|Issue No 79||24 November 2000|
Reith's Industrial Spy Loses Secret Tape Case
By Bernadette Moloney
In another blow to besieged Workplace Relations Minister Peter Reith, the Federal Court this week dismissed an application by the Employment Advocate, Jonathan Hamberger against the CFMEU and one of its shop stewards over freedom of association issues.
Passing judgement, Justice Marshall stated: "In short Mr Williamson was set up by a highly artificially manufactured device arranged by two people who have a reckless indifference to probity and a propensity to give inconsistent and unacceptable evidence under oath ... The conversation was an orchestrated confrontation engineered by Mr Lyten to deliberately provoke a dispute which would otherwise have, in all likelihood, not occurred."
The Employment Advocate was acting on behalf of John Lyton, who secretly taped a conversation with the shop steward at a Melbourne building site in February 1999. The Advocate claimed that the taped conversation proved the union and the shop steward had breached the Workplace Relations Act's freedom of association provisions and sought fines against the union and the shop steward.
In dismissing the application, Justice Marshall refused to admit the tape into evidence, saying that Lyten and his "co-conspirator" Carson had improperly obtained the tape recording.
The Federal Court also criticised the Office of the Employment Advocate for not foreseeing this might occur after a visit by Mr Lyten and CPC director Mr Carson to the OEA.
"There is no doubt in my mind that it should have been reasonably foreseeable to Mr Hanley that Mr Lyten would attempt to record any conversation with Mr Williamson. As Mr Lyten said, Mr Hanley stressed upon him and Mr Carson Snr the need to have a clear record of what transpired. What better way to do that than to tape the conversation," said Justice Marshall.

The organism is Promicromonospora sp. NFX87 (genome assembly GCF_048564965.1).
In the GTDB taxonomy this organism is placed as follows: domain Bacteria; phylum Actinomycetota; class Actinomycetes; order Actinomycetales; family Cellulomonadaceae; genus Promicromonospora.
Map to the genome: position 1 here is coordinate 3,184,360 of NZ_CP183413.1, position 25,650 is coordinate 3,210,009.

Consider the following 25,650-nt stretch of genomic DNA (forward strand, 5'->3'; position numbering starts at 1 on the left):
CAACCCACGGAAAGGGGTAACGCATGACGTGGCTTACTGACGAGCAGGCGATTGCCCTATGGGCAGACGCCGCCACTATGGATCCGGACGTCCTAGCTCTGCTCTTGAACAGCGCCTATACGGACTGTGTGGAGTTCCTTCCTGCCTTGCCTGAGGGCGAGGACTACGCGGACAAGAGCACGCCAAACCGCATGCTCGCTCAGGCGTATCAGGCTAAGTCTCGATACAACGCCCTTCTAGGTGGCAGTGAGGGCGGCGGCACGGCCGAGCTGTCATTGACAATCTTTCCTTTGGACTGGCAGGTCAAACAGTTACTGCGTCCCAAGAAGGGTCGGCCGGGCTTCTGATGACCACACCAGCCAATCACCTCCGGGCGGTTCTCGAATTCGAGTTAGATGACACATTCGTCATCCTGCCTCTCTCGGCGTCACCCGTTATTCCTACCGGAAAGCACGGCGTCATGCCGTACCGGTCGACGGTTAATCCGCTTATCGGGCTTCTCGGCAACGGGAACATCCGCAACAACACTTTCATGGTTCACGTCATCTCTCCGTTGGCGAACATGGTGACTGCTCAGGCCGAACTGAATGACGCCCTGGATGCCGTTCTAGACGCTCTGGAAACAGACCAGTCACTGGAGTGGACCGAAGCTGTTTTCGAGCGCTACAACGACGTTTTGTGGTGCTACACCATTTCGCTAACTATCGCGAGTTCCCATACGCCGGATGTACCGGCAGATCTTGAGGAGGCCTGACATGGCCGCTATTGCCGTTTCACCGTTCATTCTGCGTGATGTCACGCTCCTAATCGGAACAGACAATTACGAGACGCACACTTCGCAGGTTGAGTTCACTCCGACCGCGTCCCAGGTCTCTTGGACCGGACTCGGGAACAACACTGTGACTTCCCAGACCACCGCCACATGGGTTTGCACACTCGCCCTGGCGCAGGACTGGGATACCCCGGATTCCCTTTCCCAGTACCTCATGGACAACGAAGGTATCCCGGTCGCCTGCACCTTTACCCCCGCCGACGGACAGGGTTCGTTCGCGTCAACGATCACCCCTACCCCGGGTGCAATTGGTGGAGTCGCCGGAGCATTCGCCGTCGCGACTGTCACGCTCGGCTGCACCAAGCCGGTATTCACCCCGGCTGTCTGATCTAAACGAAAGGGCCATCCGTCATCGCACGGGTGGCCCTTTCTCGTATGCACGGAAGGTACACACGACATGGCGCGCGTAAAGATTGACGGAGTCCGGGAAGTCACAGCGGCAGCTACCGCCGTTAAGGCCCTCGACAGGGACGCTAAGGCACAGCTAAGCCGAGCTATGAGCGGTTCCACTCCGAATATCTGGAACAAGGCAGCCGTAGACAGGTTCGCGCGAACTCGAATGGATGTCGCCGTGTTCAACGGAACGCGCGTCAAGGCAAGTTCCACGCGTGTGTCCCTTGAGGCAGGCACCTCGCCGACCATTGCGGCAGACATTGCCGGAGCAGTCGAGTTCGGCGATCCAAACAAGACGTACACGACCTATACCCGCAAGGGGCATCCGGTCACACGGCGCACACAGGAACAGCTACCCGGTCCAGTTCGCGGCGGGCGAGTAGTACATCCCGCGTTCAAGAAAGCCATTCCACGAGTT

The Court also described as "unfortunate" the fact that the Advocate's efforts to obtain an injuction early in 1999 "was made without all known factual issues being disclosed to the Court."
Welcoming the decision, CFMEU Construction Division National Secretary John Sutton said "The Federal Court's decision vindicates the union and its delegate. Workers have a right to discuss union membership without fear of having their conversations taped for use in court hearings."
"In this country it is unacceptable for the government to subsidise people who tell lies, provoke confrontation and use secret recording devices to set up workers. It is a scandal that taxpayers' money has been used to carry out a witch hunt straight out of the McCarthy era," Mr Sutton said.
"Reith should resign and the Employment Advocate's Office should be abolished," said Mr Sutton
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Last Modified: 15 Nov 2005